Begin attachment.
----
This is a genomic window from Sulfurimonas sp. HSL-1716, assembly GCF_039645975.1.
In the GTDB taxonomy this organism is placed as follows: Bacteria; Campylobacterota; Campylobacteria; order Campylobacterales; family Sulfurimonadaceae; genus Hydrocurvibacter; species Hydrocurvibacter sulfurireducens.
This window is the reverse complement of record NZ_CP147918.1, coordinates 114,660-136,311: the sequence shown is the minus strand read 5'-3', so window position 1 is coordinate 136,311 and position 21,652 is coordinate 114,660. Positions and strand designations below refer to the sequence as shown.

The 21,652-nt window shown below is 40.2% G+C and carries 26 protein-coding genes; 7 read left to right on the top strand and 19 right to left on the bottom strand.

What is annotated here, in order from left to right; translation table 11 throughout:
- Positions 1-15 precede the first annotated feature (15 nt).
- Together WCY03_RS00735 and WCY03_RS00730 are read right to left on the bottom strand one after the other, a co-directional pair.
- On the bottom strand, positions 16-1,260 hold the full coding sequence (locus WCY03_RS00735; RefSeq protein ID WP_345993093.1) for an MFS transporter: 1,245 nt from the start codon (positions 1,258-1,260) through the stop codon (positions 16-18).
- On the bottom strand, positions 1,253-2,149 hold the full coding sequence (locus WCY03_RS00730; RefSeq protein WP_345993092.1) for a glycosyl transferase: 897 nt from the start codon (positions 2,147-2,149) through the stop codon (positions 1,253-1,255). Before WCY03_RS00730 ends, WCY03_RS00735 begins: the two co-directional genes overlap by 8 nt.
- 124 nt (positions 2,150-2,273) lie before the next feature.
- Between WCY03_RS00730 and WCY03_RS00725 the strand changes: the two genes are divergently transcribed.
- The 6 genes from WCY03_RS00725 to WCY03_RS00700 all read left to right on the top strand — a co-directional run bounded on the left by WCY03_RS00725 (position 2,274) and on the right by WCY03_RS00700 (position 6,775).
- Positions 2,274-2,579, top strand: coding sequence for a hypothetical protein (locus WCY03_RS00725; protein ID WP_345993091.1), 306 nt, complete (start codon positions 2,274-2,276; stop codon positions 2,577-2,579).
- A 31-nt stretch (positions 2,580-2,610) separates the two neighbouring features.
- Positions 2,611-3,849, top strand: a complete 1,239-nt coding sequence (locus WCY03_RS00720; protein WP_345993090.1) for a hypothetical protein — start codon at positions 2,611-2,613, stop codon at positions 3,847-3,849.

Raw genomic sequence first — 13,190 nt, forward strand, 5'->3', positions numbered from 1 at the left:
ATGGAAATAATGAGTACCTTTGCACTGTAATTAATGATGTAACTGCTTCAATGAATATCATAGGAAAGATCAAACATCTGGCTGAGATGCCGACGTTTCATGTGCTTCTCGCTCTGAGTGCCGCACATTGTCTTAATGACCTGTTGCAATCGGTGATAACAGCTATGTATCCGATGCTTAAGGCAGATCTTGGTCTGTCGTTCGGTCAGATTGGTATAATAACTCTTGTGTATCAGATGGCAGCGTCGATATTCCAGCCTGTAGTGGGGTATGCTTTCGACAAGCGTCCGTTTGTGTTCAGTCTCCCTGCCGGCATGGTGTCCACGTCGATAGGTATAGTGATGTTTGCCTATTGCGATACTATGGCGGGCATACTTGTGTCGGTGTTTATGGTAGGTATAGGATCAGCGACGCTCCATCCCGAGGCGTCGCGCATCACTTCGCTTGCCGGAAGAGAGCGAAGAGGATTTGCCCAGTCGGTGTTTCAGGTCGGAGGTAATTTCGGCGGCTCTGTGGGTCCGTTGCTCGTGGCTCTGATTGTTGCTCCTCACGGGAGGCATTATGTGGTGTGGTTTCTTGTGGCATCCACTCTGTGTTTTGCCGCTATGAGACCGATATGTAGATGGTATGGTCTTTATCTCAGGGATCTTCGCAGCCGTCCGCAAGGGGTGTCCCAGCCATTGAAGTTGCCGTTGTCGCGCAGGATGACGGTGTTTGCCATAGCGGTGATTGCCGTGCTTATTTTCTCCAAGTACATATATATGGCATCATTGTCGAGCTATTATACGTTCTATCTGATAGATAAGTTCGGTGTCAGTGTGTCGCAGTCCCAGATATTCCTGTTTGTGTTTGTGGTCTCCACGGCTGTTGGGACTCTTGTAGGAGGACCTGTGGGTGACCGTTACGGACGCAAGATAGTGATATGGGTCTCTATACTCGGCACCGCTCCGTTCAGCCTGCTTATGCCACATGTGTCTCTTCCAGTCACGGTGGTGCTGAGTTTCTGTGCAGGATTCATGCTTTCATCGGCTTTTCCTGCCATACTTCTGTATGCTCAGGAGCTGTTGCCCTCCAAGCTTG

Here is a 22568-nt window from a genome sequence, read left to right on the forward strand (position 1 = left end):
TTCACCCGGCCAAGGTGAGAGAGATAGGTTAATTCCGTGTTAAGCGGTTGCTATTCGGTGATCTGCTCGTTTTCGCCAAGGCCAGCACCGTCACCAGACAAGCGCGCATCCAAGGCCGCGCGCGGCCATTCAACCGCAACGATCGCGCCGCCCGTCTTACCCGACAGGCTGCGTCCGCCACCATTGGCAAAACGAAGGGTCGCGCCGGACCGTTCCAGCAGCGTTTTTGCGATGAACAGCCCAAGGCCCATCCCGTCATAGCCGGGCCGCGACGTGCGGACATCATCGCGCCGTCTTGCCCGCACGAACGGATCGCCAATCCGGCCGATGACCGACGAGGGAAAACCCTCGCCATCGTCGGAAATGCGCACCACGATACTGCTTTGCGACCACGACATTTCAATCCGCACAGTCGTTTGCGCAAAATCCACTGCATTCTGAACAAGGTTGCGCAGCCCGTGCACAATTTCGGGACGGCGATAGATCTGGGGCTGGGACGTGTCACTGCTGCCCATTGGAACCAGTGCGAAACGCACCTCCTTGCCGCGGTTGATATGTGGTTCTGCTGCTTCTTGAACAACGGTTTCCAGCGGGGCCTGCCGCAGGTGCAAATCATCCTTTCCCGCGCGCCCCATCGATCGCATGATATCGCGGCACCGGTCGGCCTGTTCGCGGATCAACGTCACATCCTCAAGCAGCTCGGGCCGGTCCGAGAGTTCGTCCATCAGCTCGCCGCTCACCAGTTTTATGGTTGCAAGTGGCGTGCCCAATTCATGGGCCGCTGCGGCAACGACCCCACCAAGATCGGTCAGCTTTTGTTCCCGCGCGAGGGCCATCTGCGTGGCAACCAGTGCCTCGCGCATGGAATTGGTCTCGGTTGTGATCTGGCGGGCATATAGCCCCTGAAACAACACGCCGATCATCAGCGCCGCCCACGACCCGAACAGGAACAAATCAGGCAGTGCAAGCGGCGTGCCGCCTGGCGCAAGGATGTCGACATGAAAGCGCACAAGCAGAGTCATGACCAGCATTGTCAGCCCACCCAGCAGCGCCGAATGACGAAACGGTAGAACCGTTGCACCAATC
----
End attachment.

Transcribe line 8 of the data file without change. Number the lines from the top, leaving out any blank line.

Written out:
- On the bottom strand, positions 16-1,260 hold the full coding sequence (locus WCY03_RS00735; RefSeq protein ID WP_345993093.1) for an MFS transporter: 1,245 nt from the start codon (positions 1,258-1,260) through the stop codon (positions 16-18).